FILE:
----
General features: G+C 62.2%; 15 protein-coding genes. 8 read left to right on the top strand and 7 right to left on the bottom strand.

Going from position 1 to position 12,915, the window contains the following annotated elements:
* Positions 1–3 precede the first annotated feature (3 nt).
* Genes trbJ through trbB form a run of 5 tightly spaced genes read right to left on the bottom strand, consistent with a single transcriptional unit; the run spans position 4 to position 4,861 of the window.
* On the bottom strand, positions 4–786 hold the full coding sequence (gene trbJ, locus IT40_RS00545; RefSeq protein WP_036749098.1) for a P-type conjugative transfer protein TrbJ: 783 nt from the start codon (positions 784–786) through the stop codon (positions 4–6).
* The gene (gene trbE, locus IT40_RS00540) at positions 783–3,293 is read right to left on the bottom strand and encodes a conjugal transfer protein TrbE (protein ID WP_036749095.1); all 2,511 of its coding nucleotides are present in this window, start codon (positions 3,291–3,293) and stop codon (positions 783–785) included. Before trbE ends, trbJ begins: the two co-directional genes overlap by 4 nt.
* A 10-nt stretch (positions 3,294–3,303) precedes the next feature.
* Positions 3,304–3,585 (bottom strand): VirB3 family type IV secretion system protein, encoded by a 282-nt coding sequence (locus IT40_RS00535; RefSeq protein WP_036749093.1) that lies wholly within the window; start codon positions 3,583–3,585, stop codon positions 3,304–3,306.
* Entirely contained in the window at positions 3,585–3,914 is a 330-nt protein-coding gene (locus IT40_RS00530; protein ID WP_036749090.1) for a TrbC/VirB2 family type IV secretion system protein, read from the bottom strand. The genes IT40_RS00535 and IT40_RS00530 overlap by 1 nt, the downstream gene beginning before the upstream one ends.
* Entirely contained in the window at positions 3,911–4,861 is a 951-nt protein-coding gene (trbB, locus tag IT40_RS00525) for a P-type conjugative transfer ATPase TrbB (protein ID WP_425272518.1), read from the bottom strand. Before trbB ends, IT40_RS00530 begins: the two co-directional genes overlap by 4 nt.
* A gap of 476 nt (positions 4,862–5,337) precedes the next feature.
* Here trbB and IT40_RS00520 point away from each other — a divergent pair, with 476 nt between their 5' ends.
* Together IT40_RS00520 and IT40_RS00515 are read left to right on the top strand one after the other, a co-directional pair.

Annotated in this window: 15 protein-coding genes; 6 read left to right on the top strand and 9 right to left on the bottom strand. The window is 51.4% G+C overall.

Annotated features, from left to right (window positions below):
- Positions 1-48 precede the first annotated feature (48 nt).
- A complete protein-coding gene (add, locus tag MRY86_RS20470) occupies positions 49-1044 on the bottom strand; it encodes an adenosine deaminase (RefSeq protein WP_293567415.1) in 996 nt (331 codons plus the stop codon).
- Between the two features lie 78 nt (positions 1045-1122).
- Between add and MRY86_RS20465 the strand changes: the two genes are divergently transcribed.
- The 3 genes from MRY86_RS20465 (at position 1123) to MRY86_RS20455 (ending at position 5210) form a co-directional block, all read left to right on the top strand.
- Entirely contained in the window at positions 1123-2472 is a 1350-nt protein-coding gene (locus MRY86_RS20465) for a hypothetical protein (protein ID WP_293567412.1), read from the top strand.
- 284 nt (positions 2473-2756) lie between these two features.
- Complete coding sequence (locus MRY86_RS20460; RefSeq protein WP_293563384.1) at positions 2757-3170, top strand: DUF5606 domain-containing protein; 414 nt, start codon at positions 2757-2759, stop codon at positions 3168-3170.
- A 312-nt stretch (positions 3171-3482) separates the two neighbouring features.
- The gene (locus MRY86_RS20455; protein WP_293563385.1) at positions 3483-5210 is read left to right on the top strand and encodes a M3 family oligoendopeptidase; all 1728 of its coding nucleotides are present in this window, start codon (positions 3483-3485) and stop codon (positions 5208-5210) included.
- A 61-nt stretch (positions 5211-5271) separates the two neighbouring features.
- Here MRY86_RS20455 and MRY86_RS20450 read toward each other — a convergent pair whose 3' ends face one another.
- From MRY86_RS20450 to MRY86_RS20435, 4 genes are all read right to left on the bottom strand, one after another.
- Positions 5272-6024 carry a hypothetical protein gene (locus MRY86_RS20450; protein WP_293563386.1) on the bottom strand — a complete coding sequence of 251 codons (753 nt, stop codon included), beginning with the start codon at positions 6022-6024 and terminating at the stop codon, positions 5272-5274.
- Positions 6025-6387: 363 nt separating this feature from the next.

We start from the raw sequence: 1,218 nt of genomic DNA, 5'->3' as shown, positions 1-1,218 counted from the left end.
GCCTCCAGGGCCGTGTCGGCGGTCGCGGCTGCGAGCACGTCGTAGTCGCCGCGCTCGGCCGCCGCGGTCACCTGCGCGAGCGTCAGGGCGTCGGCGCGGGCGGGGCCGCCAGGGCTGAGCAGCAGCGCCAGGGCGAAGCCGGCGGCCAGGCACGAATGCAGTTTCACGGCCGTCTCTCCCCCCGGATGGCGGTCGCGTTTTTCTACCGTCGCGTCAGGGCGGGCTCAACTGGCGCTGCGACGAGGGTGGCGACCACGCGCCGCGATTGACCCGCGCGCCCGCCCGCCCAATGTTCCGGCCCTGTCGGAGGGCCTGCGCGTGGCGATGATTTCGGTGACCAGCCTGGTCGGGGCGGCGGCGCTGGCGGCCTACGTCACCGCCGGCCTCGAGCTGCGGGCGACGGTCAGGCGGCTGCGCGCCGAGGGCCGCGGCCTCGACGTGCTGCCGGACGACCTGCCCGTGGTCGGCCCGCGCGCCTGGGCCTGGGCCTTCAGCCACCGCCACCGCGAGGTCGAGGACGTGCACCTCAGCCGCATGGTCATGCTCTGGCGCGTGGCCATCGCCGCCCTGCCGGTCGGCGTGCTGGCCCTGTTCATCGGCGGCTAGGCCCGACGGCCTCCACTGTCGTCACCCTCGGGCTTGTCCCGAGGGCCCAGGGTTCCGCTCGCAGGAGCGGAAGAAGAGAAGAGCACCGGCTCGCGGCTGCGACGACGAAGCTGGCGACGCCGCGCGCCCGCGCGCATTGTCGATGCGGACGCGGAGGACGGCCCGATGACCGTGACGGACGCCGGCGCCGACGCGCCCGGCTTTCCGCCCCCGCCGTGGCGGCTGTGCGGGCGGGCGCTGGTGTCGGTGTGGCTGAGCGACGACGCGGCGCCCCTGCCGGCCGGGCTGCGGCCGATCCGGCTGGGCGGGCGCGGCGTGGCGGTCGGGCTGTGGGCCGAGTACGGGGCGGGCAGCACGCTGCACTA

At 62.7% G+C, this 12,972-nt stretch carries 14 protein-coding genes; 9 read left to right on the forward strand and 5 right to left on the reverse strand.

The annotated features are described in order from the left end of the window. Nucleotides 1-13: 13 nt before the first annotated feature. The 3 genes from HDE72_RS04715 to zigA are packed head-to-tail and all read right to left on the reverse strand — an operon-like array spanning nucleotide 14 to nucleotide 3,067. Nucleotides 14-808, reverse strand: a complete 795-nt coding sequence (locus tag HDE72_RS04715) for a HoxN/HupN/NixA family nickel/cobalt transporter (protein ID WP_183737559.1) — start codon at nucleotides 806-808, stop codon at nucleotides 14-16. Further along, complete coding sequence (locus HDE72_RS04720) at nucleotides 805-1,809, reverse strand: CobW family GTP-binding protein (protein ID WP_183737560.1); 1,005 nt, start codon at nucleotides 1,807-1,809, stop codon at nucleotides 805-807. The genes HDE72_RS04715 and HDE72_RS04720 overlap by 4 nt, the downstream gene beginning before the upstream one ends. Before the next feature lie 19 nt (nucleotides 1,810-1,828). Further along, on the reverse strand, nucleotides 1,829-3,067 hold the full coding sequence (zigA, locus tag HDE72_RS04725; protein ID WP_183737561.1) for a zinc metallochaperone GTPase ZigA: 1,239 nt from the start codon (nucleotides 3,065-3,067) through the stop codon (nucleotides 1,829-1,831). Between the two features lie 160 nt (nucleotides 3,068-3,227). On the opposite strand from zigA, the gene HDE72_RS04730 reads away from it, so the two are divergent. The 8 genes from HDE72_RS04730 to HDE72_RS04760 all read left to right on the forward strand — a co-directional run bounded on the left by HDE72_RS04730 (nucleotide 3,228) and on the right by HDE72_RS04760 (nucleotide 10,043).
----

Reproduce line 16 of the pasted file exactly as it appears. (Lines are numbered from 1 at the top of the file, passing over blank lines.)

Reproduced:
- Positions 1-48 precede the first annotated feature (48 nt).